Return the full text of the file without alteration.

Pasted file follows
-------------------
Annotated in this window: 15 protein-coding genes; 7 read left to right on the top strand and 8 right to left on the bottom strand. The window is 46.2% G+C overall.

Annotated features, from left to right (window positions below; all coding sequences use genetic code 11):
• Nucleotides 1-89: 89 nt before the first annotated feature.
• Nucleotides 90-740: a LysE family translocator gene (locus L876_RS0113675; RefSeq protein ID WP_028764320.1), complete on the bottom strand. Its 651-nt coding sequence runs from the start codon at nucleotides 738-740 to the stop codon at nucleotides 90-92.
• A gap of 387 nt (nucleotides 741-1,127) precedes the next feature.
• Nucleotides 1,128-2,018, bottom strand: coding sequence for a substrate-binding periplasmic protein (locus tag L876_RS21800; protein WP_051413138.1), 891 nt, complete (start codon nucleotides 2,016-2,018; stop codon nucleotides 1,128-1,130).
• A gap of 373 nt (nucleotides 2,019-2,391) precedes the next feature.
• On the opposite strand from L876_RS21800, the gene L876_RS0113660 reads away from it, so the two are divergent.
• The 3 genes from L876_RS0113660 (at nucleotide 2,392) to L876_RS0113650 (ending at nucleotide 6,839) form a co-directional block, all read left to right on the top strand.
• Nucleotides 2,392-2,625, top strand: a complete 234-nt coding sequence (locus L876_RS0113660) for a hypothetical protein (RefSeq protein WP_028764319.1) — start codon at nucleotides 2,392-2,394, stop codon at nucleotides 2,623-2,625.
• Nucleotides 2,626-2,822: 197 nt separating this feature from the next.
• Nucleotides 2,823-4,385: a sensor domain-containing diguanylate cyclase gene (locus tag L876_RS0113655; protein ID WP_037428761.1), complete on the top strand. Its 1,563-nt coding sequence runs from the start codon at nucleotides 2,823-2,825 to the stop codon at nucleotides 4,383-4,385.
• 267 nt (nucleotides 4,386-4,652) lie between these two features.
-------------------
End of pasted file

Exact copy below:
Annotated in this window: 15 protein-coding genes; 7 read left to right on the top strand and 8 right to left on the bottom strand. The window is 46.2% G+C overall.

Annotated features, from left to right (window positions below; all coding sequences use genetic code 11):
• Nucleotides 1-89: 89 nt before the first annotated feature.
• Nucleotides 90-740: a LysE family translocator gene (locus L876_RS0113675; RefSeq protein ID WP_028764320.1), complete on the bottom strand. Its 651-nt coding sequence runs from the start codon at nucleotides 738-740 to the stop codon at nucleotides 90-92.
• A gap of 387 nt (nucleotides 741-1,127) precedes the next feature.
• Nucleotides 1,128-2,018, bottom strand: coding sequence for a substrate-binding periplasmic protein (locus tag L876_RS21800; protein WP_051413138.1), 891 nt, complete (start codon nucleotides 2,016-2,018; stop codon nucleotides 1,128-1,130).
• A gap of 373 nt (nucleotides 2,019-2,391) precedes the next feature.
• On the opposite strand from L876_RS21800, the gene L876_RS0113660 reads away from it, so the two are divergent.
• The 3 genes from L876_RS0113660 (at nucleotide 2,392) to L876_RS0113650 (ending at nucleotide 6,839) form a co-directional block, all read left to right on the top strand.
• Nucleotides 2,392-2,625, top strand: a complete 234-nt coding sequence (locus L876_RS0113660) for a hypothetical protein (RefSeq protein WP_028764319.1) — start codon at nucleotides 2,392-2,394, stop codon at nucleotides 2,623-2,625.
• Nucleotides 2,626-2,822: 197 nt separating this feature from the next.
• Nucleotides 2,823-4,385: a sensor domain-containing diguanylate cyclase gene (locus tag L876_RS0113655; protein ID WP_037428761.1), complete on the top strand. Its 1,563-nt coding sequence runs from the start codon at nucleotides 2,823-2,825 to the stop codon at nucleotides 4,383-4,385.
• 267 nt (nucleotides 4,386-4,652) lie between these two features.